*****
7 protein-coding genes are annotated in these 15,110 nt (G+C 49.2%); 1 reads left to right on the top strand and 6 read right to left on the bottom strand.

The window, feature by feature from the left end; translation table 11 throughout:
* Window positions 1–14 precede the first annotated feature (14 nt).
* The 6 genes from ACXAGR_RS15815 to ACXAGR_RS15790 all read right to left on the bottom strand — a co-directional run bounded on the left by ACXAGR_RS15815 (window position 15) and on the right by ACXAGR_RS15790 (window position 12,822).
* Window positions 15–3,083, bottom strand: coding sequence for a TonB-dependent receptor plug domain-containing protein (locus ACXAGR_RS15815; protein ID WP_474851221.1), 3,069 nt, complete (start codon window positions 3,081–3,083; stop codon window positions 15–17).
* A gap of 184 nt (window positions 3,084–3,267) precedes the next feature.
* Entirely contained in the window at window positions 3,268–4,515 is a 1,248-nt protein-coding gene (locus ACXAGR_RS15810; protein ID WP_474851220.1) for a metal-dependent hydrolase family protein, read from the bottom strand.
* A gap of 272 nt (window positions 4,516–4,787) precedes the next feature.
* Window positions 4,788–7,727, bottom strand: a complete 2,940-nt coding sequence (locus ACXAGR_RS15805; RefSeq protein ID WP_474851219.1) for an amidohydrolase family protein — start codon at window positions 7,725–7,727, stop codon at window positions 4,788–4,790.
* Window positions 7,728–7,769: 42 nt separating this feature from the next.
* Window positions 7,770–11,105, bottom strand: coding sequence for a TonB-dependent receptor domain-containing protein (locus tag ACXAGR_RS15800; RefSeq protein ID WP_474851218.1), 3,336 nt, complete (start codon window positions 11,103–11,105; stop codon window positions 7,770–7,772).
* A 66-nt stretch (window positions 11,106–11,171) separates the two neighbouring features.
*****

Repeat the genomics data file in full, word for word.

7 protein-coding genes are annotated in these 15,110 nt (G+C 49.2%); 1 reads left to right on the top strand and 6 read right to left on the bottom strand.

The window, feature by feature from the left end; translation table 11 throughout:
* Window positions 1–14 precede the first annotated feature (14 nt).
* The 6 genes from ACXAGR_RS15815 to ACXAGR_RS15790 all read right to left on the bottom strand — a co-directional run bounded on the left by ACXAGR_RS15815 (window position 15) and on the right by ACXAGR_RS15790 (window position 12,822).
* Window positions 15–3,083, bottom strand: coding sequence for a TonB-dependent receptor plug domain-containing protein (locus ACXAGR_RS15815; protein ID WP_474851221.1), 3,069 nt, complete (start codon window positions 3,081–3,083; stop codon window positions 15–17).
* A gap of 184 nt (window positions 3,084–3,267) precedes the next feature.
* Entirely contained in the window at window positions 3,268–4,515 is a 1,248-nt protein-coding gene (locus ACXAGR_RS15810; protein ID WP_474851220.1) for a metal-dependent hydrolase family protein, read from the bottom strand.
* A gap of 272 nt (window positions 4,516–4,787) precedes the next feature.
* Window positions 4,788–7,727, bottom strand: a complete 2,940-nt coding sequence (locus ACXAGR_RS15805; RefSeq protein ID WP_474851219.1) for an amidohydrolase family protein — start codon at window positions 7,725–7,727, stop codon at window positions 4,788–4,790.
* Window positions 7,728–7,769: 42 nt separating this feature from the next.
* Window positions 7,770–11,105, bottom strand: coding sequence for a TonB-dependent receptor domain-containing protein (locus tag ACXAGR_RS15800; RefSeq protein ID WP_474851218.1), 3,336 nt, complete (start codon window positions 11,103–11,105; stop codon window positions 7,770–7,772).
* A 66-nt stretch (window positions 11,106–11,171) separates the two neighbouring features.